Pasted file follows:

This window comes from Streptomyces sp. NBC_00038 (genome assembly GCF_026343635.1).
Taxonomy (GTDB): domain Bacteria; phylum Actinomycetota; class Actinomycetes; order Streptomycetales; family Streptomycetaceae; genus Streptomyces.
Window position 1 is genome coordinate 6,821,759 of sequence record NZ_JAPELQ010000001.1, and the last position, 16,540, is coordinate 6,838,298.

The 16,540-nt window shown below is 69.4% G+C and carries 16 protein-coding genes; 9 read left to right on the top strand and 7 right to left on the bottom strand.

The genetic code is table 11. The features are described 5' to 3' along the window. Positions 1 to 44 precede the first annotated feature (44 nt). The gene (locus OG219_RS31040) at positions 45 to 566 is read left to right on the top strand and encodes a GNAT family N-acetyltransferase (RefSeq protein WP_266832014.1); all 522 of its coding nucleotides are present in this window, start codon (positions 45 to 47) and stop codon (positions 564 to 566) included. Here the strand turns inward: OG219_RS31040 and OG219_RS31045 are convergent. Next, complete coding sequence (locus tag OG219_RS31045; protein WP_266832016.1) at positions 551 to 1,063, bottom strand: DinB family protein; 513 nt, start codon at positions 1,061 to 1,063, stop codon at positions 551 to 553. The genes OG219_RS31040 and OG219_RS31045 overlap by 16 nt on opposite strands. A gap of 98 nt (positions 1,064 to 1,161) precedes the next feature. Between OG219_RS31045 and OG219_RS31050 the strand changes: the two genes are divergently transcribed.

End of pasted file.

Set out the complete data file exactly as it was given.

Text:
This window comes from Streptomyces sp. NBC_00038 (genome assembly GCF_026343635.1).
Taxonomy (GTDB): domain Bacteria; phylum Actinomycetota; class Actinomycetes; order Streptomycetales; family Streptomycetaceae; genus Streptomyces.
Window position 1 is genome coordinate 6,821,759 of sequence record NZ_JAPELQ010000001.1, and the last position, 16,540, is coordinate 6,838,298.

The 16,540-nt window shown below is 69.4% G+C and carries 16 protein-coding genes; 9 read left to right on the top strand and 7 right to left on the bottom strand.

The genetic code is table 11. The features are described 5' to 3' along the window. Positions 1 to 44 precede the first annotated feature (44 nt). The gene (locus OG219_RS31040) at positions 45 to 566 is read left to right on the top strand and encodes a GNAT family N-acetyltransferase (RefSeq protein WP_266832014.1); all 522 of its coding nucleotides are present in this window, start codon (positions 45 to 47) and stop codon (positions 564 to 566) included. Here the strand turns inward: OG219_RS31040 and OG219_RS31045 are convergent. Next, complete coding sequence (locus tag OG219_RS31045; protein WP_266832016.1) at positions 551 to 1,063, bottom strand: DinB family protein; 513 nt, start codon at positions 1,061 to 1,063, stop codon at positions 551 to 553. The genes OG219_RS31040 and OG219_RS31045 overlap by 16 nt on opposite strands. A gap of 98 nt (positions 1,064 to 1,161) precedes the next feature. Between OG219_RS31045 and OG219_RS31050 the strand changes: the two genes are divergently transcribed.